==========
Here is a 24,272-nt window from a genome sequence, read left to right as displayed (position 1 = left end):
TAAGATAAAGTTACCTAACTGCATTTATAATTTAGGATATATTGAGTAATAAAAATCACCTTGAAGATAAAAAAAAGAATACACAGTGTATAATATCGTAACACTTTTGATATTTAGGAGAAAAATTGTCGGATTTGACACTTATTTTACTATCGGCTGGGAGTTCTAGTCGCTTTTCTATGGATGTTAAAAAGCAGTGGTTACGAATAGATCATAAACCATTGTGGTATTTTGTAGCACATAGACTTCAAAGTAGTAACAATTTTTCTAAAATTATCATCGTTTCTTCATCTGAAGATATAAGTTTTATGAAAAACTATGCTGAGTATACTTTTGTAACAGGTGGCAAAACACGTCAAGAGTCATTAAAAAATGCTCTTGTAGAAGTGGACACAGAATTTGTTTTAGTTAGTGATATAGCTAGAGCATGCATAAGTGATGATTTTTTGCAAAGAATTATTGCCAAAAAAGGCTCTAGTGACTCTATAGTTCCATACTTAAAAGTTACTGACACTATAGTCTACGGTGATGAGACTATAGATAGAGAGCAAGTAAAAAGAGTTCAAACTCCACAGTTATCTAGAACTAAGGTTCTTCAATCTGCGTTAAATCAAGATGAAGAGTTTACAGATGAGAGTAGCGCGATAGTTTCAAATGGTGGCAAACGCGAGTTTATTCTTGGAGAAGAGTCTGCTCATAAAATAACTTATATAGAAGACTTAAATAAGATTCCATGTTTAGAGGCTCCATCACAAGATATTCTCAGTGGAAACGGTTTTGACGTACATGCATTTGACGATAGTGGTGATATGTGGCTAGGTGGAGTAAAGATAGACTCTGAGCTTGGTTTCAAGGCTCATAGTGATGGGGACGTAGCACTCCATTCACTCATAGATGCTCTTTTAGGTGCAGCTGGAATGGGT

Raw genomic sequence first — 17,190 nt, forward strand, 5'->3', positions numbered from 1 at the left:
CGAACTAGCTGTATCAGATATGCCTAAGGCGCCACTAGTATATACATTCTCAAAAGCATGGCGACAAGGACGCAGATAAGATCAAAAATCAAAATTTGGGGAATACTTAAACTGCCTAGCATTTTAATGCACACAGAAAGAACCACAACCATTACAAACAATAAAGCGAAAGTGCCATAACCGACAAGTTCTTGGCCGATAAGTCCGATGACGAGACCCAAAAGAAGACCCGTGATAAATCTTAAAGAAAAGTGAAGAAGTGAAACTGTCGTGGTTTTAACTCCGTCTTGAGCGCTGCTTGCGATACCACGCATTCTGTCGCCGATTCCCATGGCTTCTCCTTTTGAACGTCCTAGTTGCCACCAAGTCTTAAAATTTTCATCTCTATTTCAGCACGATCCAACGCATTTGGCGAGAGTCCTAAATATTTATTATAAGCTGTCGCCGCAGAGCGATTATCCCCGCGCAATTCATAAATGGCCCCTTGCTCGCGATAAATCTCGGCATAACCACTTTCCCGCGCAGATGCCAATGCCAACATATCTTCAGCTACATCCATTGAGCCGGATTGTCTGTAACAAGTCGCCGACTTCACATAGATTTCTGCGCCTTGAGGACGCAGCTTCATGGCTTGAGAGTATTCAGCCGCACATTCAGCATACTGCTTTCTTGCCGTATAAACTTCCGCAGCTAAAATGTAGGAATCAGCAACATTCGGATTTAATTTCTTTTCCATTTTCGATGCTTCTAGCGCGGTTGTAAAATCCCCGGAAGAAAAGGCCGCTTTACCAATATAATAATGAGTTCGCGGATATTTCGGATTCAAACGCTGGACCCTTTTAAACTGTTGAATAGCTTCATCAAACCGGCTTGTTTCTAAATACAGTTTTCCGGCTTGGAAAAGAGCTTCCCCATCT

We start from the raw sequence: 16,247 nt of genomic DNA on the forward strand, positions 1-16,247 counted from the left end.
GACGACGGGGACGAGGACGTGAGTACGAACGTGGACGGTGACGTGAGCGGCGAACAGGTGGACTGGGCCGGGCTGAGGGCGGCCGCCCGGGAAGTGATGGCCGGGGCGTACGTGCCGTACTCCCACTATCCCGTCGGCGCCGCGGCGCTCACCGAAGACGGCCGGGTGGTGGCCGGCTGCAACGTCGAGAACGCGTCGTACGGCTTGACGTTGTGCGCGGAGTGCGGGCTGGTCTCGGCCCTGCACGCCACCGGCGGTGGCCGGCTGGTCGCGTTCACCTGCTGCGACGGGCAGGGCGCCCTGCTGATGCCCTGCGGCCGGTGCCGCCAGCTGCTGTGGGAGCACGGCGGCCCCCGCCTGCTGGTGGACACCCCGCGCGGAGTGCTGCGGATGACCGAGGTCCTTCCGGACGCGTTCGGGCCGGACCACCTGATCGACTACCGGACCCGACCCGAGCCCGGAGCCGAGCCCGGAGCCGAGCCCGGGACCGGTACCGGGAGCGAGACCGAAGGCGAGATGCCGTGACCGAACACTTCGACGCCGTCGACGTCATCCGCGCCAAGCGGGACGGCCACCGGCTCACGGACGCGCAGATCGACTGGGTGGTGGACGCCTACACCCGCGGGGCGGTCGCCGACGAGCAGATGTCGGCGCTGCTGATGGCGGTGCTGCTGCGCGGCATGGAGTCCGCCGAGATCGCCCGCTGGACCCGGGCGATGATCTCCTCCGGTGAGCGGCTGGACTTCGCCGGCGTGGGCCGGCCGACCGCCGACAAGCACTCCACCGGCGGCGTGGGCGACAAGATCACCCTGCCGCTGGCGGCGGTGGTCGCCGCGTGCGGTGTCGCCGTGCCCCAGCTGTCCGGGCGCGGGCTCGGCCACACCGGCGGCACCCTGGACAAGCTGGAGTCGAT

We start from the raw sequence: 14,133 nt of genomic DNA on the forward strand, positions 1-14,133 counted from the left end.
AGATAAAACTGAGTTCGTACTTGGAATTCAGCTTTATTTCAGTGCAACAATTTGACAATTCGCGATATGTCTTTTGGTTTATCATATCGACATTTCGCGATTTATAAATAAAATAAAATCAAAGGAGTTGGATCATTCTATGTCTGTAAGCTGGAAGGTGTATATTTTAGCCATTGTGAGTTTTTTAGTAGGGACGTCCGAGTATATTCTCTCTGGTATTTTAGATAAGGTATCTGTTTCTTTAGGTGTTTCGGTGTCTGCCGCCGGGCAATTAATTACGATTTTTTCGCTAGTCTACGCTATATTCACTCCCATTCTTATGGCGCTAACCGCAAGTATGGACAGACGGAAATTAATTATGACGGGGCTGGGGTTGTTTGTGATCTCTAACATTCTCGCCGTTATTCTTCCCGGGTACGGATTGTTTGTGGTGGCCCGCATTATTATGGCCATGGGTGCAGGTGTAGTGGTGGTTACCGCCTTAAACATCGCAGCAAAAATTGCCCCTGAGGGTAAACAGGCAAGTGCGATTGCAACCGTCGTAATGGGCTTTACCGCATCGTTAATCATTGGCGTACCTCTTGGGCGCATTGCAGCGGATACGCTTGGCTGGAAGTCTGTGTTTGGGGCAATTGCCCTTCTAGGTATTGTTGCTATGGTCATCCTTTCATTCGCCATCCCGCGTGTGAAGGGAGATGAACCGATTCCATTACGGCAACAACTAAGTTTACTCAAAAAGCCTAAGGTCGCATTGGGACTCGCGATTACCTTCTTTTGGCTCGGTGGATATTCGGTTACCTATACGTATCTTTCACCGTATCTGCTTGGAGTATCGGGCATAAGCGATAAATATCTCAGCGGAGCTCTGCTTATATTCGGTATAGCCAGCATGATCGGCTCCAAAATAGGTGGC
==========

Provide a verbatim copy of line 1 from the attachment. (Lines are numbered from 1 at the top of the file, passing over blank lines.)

Here is a 24,272-nt window from a genome sequence, read left to right as displayed (position 1 = left end):